#222 – Executive Function and the Support of Students’ Thinking Brains, with Allison Morgan

Unpacking Education September 27, 2023 50 min

In this episode, we are again joined by Allison Morgan, the founder and CEO of Zensational Kids. Throughout our discussion, Allison covers a variety of subjects, ranging from an explanation of executive function skills to how they impact student learning and how teachers can leverage this understanding to support students in the classroom.

Read a transcript of this episode.

Paul Beckermann
PreK–12 Digital Learning Specialist
Rena Clark
STEM Facilitator and Digital Learning Specialist
Dr. Winston Benjamin
Social Studies and English Language Arts Facilitator

Executive function strategies help students to go beyond the content that is being taught, so that learning is process-based rather than only outcome-based.

Dr. Lynn Meltzer, from her book, Promoting Executive Function in the Classroom


The following resources are available from AVID and on AVID Open Access to explore related topics in more depth:

“What Would Love Say Here?”

Our guest, Allison Morgan, acknowledges that, “Things can be just so hard in classrooms for teachers.” When things get tough, she believes that kindness and compassion can be “your saving grace.” In the midst of difficult situations, she encourages us to ask two questions: “What would love do here?” and “What would love say here?” This approach can remind us that students are coming to us with different levels of skill in self-regulation and executive function. They also come to us with stressors from trauma, ADHD, and complex personal lives.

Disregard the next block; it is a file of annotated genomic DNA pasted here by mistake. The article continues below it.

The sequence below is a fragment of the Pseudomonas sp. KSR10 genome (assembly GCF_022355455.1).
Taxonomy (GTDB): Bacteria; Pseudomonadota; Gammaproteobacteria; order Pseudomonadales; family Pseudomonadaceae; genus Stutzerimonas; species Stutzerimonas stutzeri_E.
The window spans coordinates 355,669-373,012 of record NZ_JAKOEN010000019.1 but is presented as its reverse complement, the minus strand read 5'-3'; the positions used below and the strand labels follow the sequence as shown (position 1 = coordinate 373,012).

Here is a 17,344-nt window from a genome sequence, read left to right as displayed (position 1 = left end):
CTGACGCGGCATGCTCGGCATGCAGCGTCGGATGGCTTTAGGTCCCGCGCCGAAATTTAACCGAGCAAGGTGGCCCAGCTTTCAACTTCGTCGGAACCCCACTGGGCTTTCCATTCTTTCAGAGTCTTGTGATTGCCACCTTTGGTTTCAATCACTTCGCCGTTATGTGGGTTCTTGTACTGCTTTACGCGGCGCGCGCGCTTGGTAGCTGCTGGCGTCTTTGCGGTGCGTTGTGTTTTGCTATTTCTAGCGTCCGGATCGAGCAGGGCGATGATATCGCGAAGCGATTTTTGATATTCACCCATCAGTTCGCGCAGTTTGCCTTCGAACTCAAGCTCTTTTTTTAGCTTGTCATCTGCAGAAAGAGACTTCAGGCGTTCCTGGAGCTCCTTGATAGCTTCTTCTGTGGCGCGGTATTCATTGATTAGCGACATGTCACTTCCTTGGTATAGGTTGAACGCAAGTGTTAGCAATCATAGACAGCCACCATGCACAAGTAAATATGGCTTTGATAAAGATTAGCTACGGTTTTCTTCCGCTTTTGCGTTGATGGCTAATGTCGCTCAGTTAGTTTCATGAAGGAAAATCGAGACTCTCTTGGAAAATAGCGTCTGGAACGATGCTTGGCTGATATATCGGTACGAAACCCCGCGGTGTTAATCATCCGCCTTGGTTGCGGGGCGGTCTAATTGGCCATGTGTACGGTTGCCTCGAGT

Tune in to this episode to discover insights and strategies that can benefit both you and your students. The following are a few highlights:

  • About Our Guest: Allison Morgan has been working in education for over 25 years. She is an occupational therapist and the CEO of Zensational Kids.
  • Executive Functions: Allison describes these skills as “higher thinking skills.” They include working memory, behavior control, cognitive flexibility, and organizational skills.
  • Working Memory: ”It’s your ability to take in information and retain it, and like I said before, manipulate it in order to perform a task or solve a problem,” describes Allison. She goes on to explain, “It’s like a folder.” Students learn something and put it into the appropriate knowledge folder. “In order to complete the assignment, you need to open up the folder and look at all that information—that content that you had—and how could you use that to complete the assignment.”
  • Behavior Control: This executive function skill is about self-regulation, the ability to monitor internal and external environments and base behavior on what is necessary in order to interact with the task at hand.
  • Cognitive Flexibility: Allison describes this skill as “being able to switch tasks.” For example, middle school students need to learn to switch classrooms, subject matter, and teachers rather than staying in one classroom for an entire day as they may have done during elementary grades.
  • Organizational Skills: This skill set includes the ability to organize, prioritize, plan, problem-solve, and manage time.